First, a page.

What is released in the air when biodiesel is burned?
Biodiesel is a fuel which is produced from vegetable oils and animal fat. Given the finite quantity of fossil fuels, including petroleum oil and the generation of greenhouse gases (such as carbon dioxide, etc.) from combustion of these fuels, a lot of emphasis is being placed on biodiesel and other biodegradable and low emission fuel options. Biodiesel can be used as a fuel at 100% content or can be added up to 20% concentration in regular diesel.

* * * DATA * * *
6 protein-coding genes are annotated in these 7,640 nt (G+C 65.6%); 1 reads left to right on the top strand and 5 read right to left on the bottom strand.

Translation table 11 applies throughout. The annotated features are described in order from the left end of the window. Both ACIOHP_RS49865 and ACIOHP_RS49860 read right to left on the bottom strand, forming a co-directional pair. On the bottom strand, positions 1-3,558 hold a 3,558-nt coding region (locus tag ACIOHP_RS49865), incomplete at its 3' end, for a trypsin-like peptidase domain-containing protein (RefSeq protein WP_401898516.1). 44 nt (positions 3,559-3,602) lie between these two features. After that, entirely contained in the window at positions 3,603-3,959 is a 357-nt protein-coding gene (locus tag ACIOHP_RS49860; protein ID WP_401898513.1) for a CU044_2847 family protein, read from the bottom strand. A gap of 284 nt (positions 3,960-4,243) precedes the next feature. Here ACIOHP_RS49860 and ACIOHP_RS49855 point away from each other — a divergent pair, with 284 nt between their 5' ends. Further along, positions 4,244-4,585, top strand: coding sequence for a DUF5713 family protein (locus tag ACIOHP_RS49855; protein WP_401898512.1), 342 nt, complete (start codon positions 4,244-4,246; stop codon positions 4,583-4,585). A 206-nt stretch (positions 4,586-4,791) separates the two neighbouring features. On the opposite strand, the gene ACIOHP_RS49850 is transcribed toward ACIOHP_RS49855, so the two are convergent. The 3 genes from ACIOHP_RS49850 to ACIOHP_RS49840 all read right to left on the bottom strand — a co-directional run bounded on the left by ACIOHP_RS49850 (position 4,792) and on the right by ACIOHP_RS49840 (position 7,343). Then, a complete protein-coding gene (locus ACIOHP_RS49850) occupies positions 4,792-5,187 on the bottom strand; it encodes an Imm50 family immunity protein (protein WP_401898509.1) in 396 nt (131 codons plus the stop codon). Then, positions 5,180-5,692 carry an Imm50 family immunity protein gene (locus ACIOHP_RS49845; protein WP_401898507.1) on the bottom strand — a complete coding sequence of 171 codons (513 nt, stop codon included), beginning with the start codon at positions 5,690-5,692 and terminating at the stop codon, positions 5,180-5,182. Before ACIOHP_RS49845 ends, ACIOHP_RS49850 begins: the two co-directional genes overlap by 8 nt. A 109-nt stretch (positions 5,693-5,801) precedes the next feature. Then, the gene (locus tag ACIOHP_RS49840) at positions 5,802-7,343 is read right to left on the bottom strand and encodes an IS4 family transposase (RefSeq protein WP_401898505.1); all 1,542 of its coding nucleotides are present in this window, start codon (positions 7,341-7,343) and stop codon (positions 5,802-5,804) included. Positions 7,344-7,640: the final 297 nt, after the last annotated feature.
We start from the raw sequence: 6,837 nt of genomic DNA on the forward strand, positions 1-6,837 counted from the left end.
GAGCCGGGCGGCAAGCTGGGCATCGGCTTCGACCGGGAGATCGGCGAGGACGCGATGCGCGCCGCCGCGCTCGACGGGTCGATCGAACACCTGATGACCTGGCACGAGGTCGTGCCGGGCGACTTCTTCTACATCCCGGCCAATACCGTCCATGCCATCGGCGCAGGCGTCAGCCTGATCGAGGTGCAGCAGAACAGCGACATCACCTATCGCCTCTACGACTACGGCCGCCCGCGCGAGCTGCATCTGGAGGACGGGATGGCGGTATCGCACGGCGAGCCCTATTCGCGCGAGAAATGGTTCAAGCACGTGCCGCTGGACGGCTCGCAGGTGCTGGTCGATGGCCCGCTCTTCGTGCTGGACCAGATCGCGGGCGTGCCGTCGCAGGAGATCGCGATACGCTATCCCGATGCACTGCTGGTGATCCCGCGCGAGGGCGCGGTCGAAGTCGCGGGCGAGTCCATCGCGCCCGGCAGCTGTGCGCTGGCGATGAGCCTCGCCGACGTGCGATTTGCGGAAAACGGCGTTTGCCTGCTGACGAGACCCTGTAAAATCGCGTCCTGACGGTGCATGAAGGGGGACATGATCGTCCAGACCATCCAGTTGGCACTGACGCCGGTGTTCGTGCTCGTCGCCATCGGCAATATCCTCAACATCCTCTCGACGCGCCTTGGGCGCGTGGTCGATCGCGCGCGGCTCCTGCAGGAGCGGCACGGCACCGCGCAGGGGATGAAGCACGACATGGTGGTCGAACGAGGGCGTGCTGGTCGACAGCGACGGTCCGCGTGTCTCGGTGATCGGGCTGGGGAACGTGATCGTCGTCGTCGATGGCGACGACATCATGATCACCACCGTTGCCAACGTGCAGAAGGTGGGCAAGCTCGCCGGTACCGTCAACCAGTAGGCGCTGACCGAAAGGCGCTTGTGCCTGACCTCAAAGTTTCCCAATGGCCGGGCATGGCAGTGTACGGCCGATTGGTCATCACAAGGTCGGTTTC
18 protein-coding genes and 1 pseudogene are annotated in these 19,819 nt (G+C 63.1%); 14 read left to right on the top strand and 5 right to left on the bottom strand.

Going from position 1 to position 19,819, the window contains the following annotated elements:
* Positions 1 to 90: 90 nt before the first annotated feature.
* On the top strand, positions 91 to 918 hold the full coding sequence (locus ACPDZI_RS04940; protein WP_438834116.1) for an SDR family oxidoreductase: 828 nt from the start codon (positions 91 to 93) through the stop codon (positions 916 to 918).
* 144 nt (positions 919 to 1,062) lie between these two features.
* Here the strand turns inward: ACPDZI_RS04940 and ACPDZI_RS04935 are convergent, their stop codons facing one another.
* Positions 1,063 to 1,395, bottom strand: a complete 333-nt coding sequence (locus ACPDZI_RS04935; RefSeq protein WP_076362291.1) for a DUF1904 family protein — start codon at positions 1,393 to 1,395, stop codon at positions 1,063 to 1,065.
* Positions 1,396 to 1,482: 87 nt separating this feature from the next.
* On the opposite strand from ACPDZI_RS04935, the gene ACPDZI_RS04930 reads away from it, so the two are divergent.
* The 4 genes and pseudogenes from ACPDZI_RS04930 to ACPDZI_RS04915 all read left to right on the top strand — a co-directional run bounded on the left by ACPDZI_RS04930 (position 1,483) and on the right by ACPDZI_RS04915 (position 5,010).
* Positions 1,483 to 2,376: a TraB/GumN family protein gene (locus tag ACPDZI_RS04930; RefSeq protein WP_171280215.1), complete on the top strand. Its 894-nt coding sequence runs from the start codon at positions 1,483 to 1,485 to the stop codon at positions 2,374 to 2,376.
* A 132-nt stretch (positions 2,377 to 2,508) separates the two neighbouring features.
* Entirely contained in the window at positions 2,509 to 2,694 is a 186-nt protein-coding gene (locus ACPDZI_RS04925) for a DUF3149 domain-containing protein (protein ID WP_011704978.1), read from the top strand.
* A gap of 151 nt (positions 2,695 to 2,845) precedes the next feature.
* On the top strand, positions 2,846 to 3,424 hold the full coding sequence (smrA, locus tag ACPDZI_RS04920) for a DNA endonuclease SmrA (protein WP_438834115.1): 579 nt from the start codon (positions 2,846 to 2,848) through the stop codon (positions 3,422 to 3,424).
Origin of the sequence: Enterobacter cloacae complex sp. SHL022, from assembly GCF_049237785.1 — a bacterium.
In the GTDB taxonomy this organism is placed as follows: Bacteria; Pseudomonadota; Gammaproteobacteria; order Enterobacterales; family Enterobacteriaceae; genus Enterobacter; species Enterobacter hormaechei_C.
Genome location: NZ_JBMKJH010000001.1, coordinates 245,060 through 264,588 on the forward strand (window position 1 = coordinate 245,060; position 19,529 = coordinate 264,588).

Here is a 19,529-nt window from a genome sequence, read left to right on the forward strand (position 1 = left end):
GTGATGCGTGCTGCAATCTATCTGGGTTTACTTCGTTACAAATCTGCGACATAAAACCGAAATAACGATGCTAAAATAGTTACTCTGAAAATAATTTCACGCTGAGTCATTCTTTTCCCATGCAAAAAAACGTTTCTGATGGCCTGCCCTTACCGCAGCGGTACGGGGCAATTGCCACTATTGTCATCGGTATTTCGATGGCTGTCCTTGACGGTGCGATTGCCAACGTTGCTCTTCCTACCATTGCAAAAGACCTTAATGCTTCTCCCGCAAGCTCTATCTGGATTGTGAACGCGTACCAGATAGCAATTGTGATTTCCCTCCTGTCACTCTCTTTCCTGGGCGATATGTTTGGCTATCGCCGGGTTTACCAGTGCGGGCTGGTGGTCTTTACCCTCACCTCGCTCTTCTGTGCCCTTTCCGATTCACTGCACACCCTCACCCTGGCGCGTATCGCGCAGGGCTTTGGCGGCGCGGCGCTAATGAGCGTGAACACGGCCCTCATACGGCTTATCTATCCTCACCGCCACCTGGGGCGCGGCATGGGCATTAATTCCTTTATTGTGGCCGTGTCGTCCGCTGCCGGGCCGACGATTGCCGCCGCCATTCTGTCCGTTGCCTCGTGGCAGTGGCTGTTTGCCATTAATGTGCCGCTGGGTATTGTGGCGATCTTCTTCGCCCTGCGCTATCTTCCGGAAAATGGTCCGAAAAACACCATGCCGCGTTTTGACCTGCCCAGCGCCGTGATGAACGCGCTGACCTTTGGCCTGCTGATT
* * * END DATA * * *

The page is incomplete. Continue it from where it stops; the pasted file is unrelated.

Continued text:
On combustion, biodiesel generates carbon dioxide, carbon monoxide, hydrocarbons, particulate matter, air toxics and nitrogen oxides (or NOx). It has been found experimentally that at 20% or 100% mix, biodiesel generates less emissions as compared to diesel, except for NOx (biodiesel generates more NOx emissions than diesel). Biodiesel also has less energy content as compared to diesel. Additionally, there are a number of other issues associated with generation of biodiesel, such as cost, feedstock consumption, etc., that need to be tackled before it can help in cleaning our air.
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